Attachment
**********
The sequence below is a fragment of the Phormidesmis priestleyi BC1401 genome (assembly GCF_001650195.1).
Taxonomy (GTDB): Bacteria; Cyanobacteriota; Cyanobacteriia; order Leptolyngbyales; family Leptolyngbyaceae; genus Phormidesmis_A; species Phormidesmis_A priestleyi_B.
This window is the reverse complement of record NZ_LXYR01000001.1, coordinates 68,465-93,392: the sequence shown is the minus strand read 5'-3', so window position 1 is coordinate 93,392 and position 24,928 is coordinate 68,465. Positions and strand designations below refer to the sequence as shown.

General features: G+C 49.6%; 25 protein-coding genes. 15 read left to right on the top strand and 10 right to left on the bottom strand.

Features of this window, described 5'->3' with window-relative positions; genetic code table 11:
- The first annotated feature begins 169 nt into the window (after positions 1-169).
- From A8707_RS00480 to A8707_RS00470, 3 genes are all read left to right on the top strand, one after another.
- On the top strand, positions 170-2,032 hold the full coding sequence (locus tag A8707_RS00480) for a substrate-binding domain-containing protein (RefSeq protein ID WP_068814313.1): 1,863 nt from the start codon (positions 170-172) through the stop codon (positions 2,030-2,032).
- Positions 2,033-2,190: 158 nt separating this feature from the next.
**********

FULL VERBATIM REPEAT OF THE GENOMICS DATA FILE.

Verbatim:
The sequence below is a fragment of the Phormidesmis priestleyi BC1401 genome (assembly GCF_001650195.1).
Taxonomy (GTDB): Bacteria; Cyanobacteriota; Cyanobacteriia; order Leptolyngbyales; family Leptolyngbyaceae; genus Phormidesmis_A; species Phormidesmis_A priestleyi_B.
This window is the reverse complement of record NZ_LXYR01000001.1, coordinates 68,465-93,392: the sequence shown is the minus strand read 5'-3', so window position 1 is coordinate 93,392 and position 24,928 is coordinate 68,465. Positions and strand designations below refer to the sequence as shown.

General features: G+C 49.6%; 25 protein-coding genes. 15 read left to right on the top strand and 10 right to left on the bottom strand.

Features of this window, described 5'->3' with window-relative positions; genetic code table 11:
- The first annotated feature begins 169 nt into the window (after positions 1-169).
- From A8707_RS00480 to A8707_RS00470, 3 genes are all read left to right on the top strand, one after another.
- On the top strand, positions 170-2,032 hold the full coding sequence (locus tag A8707_RS00480) for a substrate-binding domain-containing protein (RefSeq protein ID WP_068814313.1): 1,863 nt from the start codon (positions 170-172) through the stop codon (positions 2,030-2,032).
- Positions 2,033-2,190: 158 nt separating this feature from the next.